Monday, April 24, 2017

Lessons from the French Election

The way to become a better trader is to learn from experience.  Usually the memories last much longer if money is on the line.  The stock index futures and the euro rocketed higher on the news of the expected, Macron 1st, Le Pen 2nd.  On the surface, that makes no sense.  Isn't the market supposed to price in the expected outcome?  Yes, if the other outcomes are such low probability or low impact that they don't factor into the overall positioning ahead of the big bad event.  But this time, the fear of a Le Pen Melenchon 2nd round battle was enough to get investors hedged up by either selling index futures, buying bond and gold futures, selling the euro, or selling the French OATs.

The Brexit vote and the Trump victory had a lot to do with this.  Both were considered unlikely events and they both happened.  This led to investors' distrust of the opinion polls leading up to the French election and the fear of Frexit under Le Pen or Melenchon, who was surging in the final days.  And with the general propensity to sell the supposedly risky asset ahead of the event (a.l.a. Treasuries ahead of a FOMC rate hike announcement, stocks ahead of French election), most of the time, there is pent up buying demand after the event is over, regardless of the outcome.  It is only logical that those who already sold ahead of the event, probably don't have much to sell after the event.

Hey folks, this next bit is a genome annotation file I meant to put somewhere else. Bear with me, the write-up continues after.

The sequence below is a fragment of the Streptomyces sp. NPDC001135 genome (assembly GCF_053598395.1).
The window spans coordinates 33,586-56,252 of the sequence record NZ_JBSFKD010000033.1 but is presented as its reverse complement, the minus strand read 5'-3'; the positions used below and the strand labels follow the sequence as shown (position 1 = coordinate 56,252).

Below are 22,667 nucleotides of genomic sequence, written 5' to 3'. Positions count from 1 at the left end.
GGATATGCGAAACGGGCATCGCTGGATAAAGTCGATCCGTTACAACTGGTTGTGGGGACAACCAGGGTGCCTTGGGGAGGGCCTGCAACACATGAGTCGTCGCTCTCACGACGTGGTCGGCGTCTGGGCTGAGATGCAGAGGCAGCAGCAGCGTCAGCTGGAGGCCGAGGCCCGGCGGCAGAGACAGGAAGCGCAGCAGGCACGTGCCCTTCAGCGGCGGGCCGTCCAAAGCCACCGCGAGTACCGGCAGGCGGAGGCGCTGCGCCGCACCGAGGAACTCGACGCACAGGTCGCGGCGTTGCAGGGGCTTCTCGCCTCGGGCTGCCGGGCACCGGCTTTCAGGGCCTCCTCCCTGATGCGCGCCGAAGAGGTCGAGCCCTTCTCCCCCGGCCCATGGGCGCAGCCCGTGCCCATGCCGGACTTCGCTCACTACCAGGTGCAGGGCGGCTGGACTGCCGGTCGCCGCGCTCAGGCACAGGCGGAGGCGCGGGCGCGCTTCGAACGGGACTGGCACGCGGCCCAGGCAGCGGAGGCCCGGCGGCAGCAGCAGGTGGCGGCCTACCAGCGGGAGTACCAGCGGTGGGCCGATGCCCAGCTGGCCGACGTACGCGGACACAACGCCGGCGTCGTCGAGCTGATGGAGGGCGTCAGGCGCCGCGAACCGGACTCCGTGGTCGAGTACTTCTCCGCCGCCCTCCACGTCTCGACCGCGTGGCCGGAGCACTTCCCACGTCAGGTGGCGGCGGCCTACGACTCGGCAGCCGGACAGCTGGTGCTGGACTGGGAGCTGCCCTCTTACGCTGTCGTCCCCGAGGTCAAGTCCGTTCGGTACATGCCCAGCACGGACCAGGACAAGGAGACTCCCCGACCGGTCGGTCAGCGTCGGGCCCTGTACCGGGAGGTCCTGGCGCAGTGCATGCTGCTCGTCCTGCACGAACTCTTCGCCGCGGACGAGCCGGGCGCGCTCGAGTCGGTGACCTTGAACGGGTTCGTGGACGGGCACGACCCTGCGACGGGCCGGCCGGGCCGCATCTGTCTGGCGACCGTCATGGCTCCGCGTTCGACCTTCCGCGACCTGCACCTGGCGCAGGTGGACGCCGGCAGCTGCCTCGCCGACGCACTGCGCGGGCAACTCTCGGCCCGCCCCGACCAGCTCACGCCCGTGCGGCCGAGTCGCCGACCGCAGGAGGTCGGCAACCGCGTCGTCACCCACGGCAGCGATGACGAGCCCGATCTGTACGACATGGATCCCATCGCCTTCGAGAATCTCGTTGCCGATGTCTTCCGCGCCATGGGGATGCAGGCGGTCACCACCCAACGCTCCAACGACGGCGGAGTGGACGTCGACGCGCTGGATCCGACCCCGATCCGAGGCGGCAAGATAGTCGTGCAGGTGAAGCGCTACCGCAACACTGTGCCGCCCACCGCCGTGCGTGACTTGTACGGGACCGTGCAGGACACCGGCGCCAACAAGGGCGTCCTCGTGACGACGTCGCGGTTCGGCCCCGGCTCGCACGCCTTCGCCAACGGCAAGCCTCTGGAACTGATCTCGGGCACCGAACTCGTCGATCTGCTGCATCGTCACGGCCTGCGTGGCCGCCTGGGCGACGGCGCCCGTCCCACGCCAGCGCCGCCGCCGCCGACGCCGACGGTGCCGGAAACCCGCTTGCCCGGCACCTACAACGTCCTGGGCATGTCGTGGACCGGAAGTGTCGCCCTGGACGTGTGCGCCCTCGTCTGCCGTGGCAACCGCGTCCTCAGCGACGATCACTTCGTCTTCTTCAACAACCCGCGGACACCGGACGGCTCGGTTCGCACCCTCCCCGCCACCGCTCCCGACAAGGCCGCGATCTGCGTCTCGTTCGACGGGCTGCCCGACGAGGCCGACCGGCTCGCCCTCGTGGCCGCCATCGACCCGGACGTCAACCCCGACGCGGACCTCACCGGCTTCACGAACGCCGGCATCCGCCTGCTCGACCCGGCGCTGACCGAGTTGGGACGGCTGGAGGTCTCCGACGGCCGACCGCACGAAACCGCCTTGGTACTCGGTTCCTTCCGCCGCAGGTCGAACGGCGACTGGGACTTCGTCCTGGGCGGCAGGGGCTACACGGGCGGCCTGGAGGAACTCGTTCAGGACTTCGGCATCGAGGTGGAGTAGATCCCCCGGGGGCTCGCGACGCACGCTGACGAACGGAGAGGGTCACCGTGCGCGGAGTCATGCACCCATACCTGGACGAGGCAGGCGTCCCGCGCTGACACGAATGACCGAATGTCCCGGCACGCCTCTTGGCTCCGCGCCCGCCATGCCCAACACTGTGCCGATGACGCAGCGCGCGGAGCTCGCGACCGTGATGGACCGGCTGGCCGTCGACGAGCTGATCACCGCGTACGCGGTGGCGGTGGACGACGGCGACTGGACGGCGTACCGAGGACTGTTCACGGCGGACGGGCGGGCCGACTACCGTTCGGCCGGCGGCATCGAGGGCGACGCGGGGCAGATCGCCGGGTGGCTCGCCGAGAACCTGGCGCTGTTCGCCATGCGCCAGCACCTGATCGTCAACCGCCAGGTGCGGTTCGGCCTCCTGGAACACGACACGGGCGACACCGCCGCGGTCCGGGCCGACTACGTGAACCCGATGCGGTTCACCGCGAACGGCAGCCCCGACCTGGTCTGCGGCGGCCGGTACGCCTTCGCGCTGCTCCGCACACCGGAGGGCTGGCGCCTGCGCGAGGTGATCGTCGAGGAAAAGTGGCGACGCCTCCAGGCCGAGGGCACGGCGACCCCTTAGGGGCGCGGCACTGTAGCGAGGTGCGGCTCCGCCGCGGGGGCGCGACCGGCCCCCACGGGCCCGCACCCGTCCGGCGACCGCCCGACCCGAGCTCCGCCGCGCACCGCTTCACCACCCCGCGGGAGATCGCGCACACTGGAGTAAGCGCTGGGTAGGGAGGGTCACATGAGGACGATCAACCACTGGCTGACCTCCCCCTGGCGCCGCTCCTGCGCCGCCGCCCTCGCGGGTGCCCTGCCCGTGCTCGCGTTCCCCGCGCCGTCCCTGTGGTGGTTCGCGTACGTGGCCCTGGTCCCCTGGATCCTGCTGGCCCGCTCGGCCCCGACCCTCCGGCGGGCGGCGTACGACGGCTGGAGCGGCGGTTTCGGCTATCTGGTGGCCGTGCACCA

The French election has been considered a risk event for months now.  The buildup was not as great as I expected, with Syria and North Korean distractions, but it did heat up in the past several days.  That in itself told me enough that there was a decent discount being built into stocks due to that uncertainty.  Now that most of the uncertainty is over, although there is still round 2, the markets aren't dumb. Macron is an extremely heavy favorite over Le Pen in the next round because the lead is so sizeable and well beyond the margin of polling error.

It gets harder now.  The easier trade was to get long ahead of the event.  Now it is more even, although I would still favor the long side.  I am not expecting much from Trump's tax announcement on Wednesday.  It will be very general, at best.

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